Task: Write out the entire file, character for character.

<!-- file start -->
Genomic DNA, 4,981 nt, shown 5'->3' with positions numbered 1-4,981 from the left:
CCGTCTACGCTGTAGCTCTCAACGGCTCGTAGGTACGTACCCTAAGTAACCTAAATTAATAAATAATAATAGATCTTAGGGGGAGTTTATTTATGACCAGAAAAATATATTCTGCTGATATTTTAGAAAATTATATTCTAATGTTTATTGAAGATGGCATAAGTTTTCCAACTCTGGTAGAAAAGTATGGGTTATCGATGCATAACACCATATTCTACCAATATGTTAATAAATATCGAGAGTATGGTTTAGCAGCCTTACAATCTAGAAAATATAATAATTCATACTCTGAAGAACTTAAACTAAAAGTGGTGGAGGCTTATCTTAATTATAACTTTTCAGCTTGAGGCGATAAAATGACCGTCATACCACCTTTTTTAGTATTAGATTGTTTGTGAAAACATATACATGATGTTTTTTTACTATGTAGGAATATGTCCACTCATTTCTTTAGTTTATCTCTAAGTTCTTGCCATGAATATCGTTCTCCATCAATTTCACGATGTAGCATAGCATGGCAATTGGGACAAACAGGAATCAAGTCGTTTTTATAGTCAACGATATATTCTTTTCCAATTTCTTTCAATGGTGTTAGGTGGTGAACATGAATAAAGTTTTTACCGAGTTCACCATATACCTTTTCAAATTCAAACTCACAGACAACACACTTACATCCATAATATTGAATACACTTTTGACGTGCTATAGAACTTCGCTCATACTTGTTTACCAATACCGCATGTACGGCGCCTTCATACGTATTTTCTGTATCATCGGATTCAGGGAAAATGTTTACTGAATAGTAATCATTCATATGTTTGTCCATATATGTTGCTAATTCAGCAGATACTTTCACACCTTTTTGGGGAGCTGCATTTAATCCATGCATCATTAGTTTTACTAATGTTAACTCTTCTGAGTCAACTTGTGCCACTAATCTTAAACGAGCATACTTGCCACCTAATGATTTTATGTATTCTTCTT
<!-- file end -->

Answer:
Genomic DNA, 4,981 nt, shown 5'->3' with positions numbered 1-4,981 from the left:
CCGTCTACGCTGTAGCTCTCAACGGCTCGTAGGTACGTACCCTAAGTAACCTAAATTAATAAATAATAATAGATCTTAGGGGGAGTTTATTTATGACCAGAAAAATATATTCTGCTGATATTTTAGAAAATTATATTCTAATGTTTATTGAAGATGGCATAAGTTTTCCAACTCTGGTAGAAAAGTATGGGTTATCGATGCATAACACCATATTCTACCAATATGTTAATAAATATCGAGAGTATGGTTTAGCAGCCTTACAATCTAGAAAATATAATAATTCATACTCTGAAGAACTTAAACTAAAAGTGGTGGAGGCTTATCTTAATTATAACTTTTCAGCTTGAGGCGATAAAATGACCGTCATACCACCTTTTTTAGTATTAGATTGTTTGTGAAAACATATACATGATGTTTTTTTACTATGTAGGAATATGTCCACTCATTTCTTTAGTTTATCTCTAAGTTCTTGCCATGAATATCGTTCTCCATCAATTTCACGATGTAGCATAGCATGGCAATTGGGACAAACAGGAATCAAGTCGTTTTTATAGTCAACGATATATTCTTTTCCAATTTCTTTCAATGGTGTTAGGTGGTGAACATGAATAAAGTTTTTACCGAGTTCACCATATACCTTTTCAAATTCAAACTCACAGACAACACACTTACATCCATAATATTGAATACACTTTTGACGTGCTATAGAACTTCGCTCATACTTGTTTACCAATACCGCATGTACGGCGCCTTCATACGTATTTTCTGTATCATCGGATTCAGGGAAAATGTTTACTGAATAGTAATCATTCATATGTTTGTCCATATATGTTGCTAATTCAGCAGATACTTTCACACCTTTTTGGGGAGCTGCATTTAATCCATGCATCATTAGTTTTACTAATGTTAACTCTTCTGAGTCAACTTGTGCCACTAATCTTAAACGAGCATACTTGCCACCTAATGATTTTATGTATTCTTCTT